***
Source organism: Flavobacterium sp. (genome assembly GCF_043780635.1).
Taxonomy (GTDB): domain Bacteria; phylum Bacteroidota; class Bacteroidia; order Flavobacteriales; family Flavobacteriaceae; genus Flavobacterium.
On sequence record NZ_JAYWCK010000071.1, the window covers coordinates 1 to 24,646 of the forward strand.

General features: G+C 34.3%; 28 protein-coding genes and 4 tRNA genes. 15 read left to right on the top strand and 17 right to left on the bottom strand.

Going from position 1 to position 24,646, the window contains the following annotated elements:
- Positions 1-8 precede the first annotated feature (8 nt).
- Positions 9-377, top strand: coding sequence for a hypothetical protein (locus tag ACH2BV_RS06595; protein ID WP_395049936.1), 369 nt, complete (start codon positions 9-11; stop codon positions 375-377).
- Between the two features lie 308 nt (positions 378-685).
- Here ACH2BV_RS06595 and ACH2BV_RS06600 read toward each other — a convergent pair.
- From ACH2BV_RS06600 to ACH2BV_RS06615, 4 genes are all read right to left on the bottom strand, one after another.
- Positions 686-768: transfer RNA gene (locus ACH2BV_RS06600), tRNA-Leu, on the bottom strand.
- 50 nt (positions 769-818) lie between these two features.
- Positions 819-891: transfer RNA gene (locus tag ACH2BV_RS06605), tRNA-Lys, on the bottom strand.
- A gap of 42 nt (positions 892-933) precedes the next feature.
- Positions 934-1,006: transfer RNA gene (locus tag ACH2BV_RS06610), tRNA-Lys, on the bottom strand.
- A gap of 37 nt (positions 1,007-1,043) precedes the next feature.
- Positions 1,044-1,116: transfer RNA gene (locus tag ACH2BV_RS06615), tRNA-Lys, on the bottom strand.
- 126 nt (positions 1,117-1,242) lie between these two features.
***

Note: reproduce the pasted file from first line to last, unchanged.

Source organism: Flavobacterium sp. (genome assembly GCF_043780635.1).
Taxonomy (GTDB): domain Bacteria; phylum Bacteroidota; class Bacteroidia; order Flavobacteriales; family Flavobacteriaceae; genus Flavobacterium.
On sequence record NZ_JAYWCK010000071.1, the window covers coordinates 1 to 24,646 of the forward strand.

General features: G+C 34.3%; 28 protein-coding genes and 4 tRNA genes. 15 read left to right on the top strand and 17 right to left on the bottom strand.

Going from position 1 to position 24,646, the window contains the following annotated elements:
- Positions 1-8 precede the first annotated feature (8 nt).
- Positions 9-377, top strand: coding sequence for a hypothetical protein (locus tag ACH2BV_RS06595; protein ID WP_395049936.1), 369 nt, complete (start codon positions 9-11; stop codon positions 375-377).
- Between the two features lie 308 nt (positions 378-685).
- Here ACH2BV_RS06595 and ACH2BV_RS06600 read toward each other — a convergent pair.
- From ACH2BV_RS06600 to ACH2BV_RS06615, 4 genes are all read right to left on the bottom strand, one after another.
- Positions 686-768: transfer RNA gene (locus ACH2BV_RS06600), tRNA-Leu, on the bottom strand.
- 50 nt (positions 769-818) lie between these two features.
- Positions 819-891: transfer RNA gene (locus tag ACH2BV_RS06605), tRNA-Lys, on the bottom strand.
- A gap of 42 nt (positions 892-933) precedes the next feature.
- Positions 934-1,006: transfer RNA gene (locus tag ACH2BV_RS06610), tRNA-Lys, on the bottom strand.
- A gap of 37 nt (positions 1,007-1,043) precedes the next feature.
- Positions 1,044-1,116: transfer RNA gene (locus tag ACH2BV_RS06615), tRNA-Lys, on the bottom strand.
- 126 nt (positions 1,117-1,242) lie between these two features.